A legal case involving an employee who has been suspended for three years and counting raises questions about suspended employees and what this means for their futures. For more than two decades, the carpenter in the case installed tiles and carpets in public housing units. He also had responsibilities for supervising workers. Unfortunately, however, he says that unfair allegations that are still unproven lodged against him three years ago are still requiring him to stay in suspension.
He was previously an employee with the Newark Housing Authority and in June 2014 he was suspended without pay on theft charges. He never received an official or a final disciplinary notice and is still on unpaid suspension three and a half years later. Ultimately the employee was not formally terminated nor found guilty of the charges that led to his suspension and he never found out from his employer whether or not he should go back to work.
Those officials working at the Newark Housing Authority however, share that he is no longer employed there although they don’t have a date for when he was terminated. The employee sued the contractor who accused him of theft, the board of commissioners and the housing authority, alleging that he was deprived of his civil rights and wrongfully discharged.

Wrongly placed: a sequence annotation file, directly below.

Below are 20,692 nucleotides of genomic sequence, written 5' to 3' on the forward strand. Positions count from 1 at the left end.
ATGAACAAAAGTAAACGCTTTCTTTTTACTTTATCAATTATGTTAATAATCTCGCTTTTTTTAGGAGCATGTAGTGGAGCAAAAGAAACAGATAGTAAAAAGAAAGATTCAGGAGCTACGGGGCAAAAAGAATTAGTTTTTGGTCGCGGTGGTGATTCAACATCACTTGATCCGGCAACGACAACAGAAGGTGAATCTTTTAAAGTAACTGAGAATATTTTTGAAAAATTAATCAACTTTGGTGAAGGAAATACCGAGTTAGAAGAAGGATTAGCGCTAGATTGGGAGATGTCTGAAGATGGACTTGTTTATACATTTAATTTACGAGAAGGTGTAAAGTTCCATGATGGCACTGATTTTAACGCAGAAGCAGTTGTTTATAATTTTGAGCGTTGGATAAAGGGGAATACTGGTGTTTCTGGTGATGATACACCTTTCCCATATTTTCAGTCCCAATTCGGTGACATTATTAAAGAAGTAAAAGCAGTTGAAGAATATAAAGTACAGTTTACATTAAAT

Wrongful termination cases are a leading cause of employees bringing forth lawsuits after an incident has occurred. To show cause in such cases, a former employee must illustrate that the employer violated his or her rights. A broad range of relief types may be available to someone successful in such a lawsuit.
These cases are particularly problematic and difficult when an employee does not know what to do with his or her future. Consulting with an experienced employment law attorney is strongly recommended- contact a team of experienced attorneys at Begelman Orlow, Attorneys at Law in New Jersey to help with your case now.
The articles on this blog are for informative purposes only and are no substitute for legal advice or an attorney/client relationship. If you are seeking legal advice, please contact our law firm directly.